Dec 7, 2005 — Susan Crawford, a member of the Benjamin N. Cardozo School of Law faculty since 2003, has been nominated to the board of directors of the Internet Corporation for Assigned Names and Numbers (ICANN), a not-for-profit organization responsible for assigning Internet Protocol (IP) addresses and managing the worldwide system of domain names.
Professor Crawford officially joined the board on December 4, 2005 at the conclusion of ICANN’s Annual General Meeting in Vancouver, Canada, and her term will end at the conclusion of the organization’s annual meeting in 2008.
“Susan’s nomination to the ICANN Board of Directors is well deserved and will inform her scholarship and provide an exciting aspect to her teaching at Cardozo,” Dean David Rudenstine said. “She has written extensively about ICANN, is extremely knowledgeable about the issues and policy, and will be an asset to the organization.”
“The ICANN experiment is a big idea that meets a crucial need,” said Professor Crawford on her blog. “It’s not a regulatory agency. It’s a forum for the discussion of global policies for domain names. Its form of standard-setting (which includes policymaking), done right, should match the way the Internet works: Most things should be left to local control, with only a few global rules imposed with which most people are willing to go along.”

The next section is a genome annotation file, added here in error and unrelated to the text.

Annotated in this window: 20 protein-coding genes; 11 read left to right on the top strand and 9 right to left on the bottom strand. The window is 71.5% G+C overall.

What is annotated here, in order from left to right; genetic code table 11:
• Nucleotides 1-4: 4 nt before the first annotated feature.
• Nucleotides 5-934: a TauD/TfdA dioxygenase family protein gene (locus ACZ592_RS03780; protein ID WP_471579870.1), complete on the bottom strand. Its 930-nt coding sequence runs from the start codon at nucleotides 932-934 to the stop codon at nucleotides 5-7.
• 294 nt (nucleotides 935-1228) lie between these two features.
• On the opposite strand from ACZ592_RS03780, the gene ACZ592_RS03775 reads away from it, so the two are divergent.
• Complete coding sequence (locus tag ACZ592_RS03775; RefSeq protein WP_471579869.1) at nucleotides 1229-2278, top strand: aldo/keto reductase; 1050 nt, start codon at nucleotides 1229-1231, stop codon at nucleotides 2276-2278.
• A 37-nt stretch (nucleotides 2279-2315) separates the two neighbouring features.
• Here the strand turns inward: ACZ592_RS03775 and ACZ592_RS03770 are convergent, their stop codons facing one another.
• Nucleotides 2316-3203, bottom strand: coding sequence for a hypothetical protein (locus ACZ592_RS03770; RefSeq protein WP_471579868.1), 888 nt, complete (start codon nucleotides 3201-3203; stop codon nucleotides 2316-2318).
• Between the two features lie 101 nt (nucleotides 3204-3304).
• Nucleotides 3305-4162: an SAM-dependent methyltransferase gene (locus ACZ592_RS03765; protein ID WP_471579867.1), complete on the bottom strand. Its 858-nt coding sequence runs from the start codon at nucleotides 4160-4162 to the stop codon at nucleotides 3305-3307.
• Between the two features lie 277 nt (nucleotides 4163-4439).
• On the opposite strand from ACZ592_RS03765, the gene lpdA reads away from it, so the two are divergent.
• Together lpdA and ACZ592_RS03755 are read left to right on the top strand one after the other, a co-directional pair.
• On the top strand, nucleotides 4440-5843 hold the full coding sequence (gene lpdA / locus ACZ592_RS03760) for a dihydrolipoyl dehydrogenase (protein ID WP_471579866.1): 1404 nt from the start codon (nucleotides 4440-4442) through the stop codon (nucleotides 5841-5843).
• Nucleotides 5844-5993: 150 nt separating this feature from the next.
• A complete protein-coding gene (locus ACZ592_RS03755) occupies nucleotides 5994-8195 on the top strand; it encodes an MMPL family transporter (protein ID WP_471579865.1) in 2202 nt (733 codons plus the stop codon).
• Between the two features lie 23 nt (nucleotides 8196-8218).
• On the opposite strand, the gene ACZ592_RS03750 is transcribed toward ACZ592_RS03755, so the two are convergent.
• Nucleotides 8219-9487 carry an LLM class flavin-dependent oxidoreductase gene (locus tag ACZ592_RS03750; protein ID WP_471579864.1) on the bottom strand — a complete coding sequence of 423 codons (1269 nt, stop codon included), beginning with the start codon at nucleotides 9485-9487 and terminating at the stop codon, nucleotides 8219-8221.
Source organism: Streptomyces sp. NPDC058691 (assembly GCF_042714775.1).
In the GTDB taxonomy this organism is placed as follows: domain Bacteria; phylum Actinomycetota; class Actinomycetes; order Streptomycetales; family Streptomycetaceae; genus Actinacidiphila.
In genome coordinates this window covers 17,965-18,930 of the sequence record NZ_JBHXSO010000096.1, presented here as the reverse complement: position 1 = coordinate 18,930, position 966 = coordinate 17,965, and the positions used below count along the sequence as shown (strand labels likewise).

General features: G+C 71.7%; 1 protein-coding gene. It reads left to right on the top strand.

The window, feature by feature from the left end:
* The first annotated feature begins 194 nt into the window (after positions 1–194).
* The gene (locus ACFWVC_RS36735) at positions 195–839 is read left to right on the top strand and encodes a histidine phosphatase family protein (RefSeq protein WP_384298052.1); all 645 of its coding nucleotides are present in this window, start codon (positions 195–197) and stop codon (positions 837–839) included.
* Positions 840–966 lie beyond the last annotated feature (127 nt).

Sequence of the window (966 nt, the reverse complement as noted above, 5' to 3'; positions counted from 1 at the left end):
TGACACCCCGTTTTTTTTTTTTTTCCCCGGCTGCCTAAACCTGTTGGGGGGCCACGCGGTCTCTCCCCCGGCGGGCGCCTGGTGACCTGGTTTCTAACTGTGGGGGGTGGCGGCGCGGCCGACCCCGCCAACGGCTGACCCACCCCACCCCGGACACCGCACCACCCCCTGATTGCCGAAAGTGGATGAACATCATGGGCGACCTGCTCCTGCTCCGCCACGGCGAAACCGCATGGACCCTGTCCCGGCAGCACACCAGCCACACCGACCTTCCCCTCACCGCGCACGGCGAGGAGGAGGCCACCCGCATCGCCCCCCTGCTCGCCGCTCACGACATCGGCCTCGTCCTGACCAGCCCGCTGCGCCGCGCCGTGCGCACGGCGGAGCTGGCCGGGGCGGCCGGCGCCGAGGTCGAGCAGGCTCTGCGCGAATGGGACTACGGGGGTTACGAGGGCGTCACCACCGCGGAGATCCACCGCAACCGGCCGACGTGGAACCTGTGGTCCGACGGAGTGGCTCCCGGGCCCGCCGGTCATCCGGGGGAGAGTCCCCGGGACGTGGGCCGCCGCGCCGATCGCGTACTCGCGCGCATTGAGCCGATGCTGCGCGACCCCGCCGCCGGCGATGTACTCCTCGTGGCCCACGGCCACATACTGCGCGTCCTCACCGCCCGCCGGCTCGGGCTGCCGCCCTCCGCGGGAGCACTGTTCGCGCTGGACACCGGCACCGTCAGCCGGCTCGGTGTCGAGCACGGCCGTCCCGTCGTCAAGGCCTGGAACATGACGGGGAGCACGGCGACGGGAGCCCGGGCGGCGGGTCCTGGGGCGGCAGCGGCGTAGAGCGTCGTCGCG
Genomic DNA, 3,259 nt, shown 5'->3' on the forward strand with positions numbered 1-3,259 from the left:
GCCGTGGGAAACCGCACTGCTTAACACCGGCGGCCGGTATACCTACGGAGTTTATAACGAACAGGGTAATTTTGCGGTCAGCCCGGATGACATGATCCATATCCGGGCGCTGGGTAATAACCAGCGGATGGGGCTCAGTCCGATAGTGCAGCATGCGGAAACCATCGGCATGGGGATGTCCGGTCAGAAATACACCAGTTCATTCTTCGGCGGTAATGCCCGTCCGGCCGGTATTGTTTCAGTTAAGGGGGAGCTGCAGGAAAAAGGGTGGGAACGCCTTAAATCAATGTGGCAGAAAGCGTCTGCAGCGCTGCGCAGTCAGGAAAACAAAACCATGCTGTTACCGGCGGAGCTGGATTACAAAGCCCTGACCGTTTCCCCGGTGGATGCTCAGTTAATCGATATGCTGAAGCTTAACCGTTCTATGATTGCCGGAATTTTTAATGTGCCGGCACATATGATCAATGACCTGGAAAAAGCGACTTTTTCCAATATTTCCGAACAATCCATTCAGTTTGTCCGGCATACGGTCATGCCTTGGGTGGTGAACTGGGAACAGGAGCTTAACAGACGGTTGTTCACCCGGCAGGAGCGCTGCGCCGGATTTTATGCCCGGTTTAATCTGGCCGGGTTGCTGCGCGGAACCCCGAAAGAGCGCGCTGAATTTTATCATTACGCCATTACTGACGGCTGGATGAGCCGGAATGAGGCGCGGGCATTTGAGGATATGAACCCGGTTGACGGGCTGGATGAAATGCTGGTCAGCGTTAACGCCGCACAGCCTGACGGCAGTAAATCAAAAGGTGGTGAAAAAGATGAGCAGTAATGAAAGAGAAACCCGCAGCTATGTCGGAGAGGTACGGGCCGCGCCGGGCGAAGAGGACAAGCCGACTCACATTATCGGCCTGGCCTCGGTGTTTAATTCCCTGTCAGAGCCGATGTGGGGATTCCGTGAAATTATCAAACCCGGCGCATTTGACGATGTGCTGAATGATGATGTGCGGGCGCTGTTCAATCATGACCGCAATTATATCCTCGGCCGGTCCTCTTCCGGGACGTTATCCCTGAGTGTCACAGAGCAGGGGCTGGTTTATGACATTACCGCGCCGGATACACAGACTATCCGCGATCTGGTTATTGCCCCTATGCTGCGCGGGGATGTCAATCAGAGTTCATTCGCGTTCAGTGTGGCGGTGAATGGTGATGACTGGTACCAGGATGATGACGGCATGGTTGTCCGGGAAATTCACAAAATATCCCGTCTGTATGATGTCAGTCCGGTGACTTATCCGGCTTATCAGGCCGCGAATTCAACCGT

Professor Crawford, a well-known expert in cyberlaw, is the only newly nominated board member. She joins Njeri Rionge of Kenya, Africa, who was reappointed this year. Crawford, who is an advocate for keeping the Internet open and free, came to Cardozo from the law firm of Wilmer, Cutler & Pickering, where she was a partner.
Her practice, which included litigation, counseling, and transactional work, focused on intellectual property, advertising, privacy, domain names, and ecommerce policy issues. Crawford is a Phi Beta Kappa, summa cum laude graduate of Yale College, a graduate of Yale Law School, a Policy Fellow with the Center for Democracy and Technology, and a Fellow of the Yale Law School Information Society Project.
Among Professor Crawford’s current projects is the founding of OneWebDay, a way to celebrate, according to Crawford, “the health and diversity of the Internet, and to remind people they need to work to maintain the values that have made the Internet a gift.” Similar to Earth Day, OneWebDay will be celebrated around the globe on September 22.